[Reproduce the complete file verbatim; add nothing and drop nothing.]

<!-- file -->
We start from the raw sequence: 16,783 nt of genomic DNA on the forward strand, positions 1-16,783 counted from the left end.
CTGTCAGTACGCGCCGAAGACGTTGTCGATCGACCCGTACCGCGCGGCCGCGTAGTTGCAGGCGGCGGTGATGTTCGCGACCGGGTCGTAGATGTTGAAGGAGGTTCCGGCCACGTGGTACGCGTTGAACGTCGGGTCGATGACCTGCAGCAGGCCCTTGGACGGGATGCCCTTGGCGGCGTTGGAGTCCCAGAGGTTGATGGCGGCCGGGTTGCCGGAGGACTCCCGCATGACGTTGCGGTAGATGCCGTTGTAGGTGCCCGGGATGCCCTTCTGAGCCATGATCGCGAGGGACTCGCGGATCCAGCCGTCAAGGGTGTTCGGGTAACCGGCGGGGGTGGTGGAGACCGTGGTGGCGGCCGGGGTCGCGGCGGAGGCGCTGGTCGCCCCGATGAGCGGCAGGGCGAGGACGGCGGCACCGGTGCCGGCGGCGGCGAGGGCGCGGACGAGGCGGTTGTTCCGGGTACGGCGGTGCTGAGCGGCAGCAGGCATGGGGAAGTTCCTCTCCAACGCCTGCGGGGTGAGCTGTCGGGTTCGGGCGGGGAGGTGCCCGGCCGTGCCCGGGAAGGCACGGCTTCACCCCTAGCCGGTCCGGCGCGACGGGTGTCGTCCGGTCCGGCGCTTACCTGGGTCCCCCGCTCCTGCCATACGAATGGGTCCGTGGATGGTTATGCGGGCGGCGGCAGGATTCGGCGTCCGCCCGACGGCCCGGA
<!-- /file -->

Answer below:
We start from the raw sequence: 16,783 nt of genomic DNA on the forward strand, positions 1-16,783 counted from the left end.
CTGTCAGTACGCGCCGAAGACGTTGTCGATCGACCCGTACCGCGCGGCCGCGTAGTTGCAGGCGGCGGTGATGTTCGCGACCGGGTCGTAGATGTTGAAGGAGGTTCCGGCCACGTGGTACGCGTTGAACGTCGGGTCGATGACCTGCAGCAGGCCCTTGGACGGGATGCCCTTGGCGGCGTTGGAGTCCCAGAGGTTGATGGCGGCCGGGTTGCCGGAGGACTCCCGCATGACGTTGCGGTAGATGCCGTTGTAGGTGCCCGGGATGCCCTTCTGAGCCATGATCGCGAGGGACTCGCGGATCCAGCCGTCAAGGGTGTTCGGGTAACCGGCGGGGGTGGTGGAGACCGTGGTGGCGGCCGGGGTCGCGGCGGAGGCGCTGGTCGCCCCGATGAGCGGCAGGGCGAGGACGGCGGCACCGGTGCCGGCGGCGGCGAGGGCGCGGACGAGGCGGTTGTTCCGGGTACGGCGGTGCTGAGCGGCAGCAGGCATGGGGAAGTTCCTCTCCAACGCCTGCGGGGTGAGCTGTCGGGTTCGGGCGGGGAGGTGCCCGGCCGTGCCCGGGAAGGCACGGCTTCACCCCTAGCCGGTCCGGCGCGACGGGTGTCGTCCGGTCCGGCGCTTACCTGGGTCCCCCGCTCCTGCCATACGAATGGGTCCGTGGATGGTTATGCGGGCGGCGGCAGGATTCGGCGTCCGCCCGACGGCCCGGA